This is one of the most frequently asked questions in my office, especially when patients see me adjusting a new-born or small child. The truth is that there are many reasons why babies and kids need adjusting. The sweeping reason is because, like adults, they experience trauma that causes their joints to work improperly. The difference is that children adapt much better and do not degenerate. However, like a sapling that is not staked to grow straight into a healthy tree, the consequences can set a child up for problems in adulthood.
The most common reason I adjust infants is due to digestive issues. The term “colicky” comes from the same root as colon. Infants cry and scream for long and unbearable periods of time because of gas or some other digestive issue. If you have had a child with colic, you know how miserable it can be for everyone involved. My second child was colicky and I still haven’t recovered 10 years later from sleepless nights of attempting to console him in vain. For this very reason, however, I learned to adjust infants. I was in chiropractic school at the time and was at my wits ends. I met a pediatric chiropractor and took my son to her. She was generous enough to teach me. It made all the difference in the world!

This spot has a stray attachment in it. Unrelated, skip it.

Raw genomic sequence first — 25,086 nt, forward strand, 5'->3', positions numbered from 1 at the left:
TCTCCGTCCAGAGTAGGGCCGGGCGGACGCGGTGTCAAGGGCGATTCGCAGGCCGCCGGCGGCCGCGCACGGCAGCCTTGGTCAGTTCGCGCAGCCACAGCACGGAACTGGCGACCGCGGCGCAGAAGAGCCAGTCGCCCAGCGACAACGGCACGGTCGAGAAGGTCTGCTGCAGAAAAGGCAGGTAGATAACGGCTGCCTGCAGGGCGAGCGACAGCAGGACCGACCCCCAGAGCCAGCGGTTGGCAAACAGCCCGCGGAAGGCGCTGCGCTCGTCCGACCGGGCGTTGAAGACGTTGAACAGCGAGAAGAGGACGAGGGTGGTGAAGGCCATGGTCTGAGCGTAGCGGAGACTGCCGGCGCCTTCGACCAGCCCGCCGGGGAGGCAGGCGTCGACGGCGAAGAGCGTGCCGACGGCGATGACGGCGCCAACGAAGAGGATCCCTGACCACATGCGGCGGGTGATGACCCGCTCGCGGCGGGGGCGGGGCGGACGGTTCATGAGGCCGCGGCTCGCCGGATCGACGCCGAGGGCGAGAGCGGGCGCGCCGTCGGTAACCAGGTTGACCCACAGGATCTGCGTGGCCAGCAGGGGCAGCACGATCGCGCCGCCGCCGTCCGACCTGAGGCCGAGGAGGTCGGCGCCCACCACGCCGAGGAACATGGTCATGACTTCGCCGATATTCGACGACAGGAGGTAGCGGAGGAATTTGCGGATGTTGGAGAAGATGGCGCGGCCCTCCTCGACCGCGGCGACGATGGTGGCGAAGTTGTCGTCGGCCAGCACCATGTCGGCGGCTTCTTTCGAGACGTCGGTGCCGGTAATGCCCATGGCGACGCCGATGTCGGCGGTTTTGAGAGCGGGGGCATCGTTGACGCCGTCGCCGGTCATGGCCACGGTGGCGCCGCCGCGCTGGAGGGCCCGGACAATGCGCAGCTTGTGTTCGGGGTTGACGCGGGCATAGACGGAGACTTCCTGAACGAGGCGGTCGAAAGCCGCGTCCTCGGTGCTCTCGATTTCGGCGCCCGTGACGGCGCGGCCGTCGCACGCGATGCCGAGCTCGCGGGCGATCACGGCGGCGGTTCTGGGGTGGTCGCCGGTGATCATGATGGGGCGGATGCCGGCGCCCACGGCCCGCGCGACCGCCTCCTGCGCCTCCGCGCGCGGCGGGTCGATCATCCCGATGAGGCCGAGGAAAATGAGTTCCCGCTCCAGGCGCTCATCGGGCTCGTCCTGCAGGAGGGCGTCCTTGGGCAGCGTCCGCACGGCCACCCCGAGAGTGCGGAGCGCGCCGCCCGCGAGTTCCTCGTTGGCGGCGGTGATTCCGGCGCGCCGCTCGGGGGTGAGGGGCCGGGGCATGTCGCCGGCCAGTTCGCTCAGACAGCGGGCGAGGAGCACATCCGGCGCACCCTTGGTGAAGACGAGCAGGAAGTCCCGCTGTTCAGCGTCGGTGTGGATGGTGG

With colicky infants, adjusting the pelvis and low back calms down the sympathetic nervous system which stimulates the parasympathetic. The parasympathetic nervous system controls digestion and works opposite the sympathetic nervous system. When this happens, babies are typically constipated and gassy. I warn parents that after the first adjustment or two, they should plan for a “blow out.” If you are a new parent and your child has always been a little constipated, a “blow out” is where the diaper cannot contain the mess.
Another common reason I adjust babies is because they are having a difficult time nursing. Usually, they are uncomfortable feeding on one breast or the other due to a restriction in the neck. Nursing mothers will tell you that there is not much that is more uncomfortable than a full breast and a hungry baby that refuses to nurse from it. Such a scenario can also cause mastitis also known as a breast infection. A gentle neck adjustment will help the baby move her neck freely and comfortably nurse.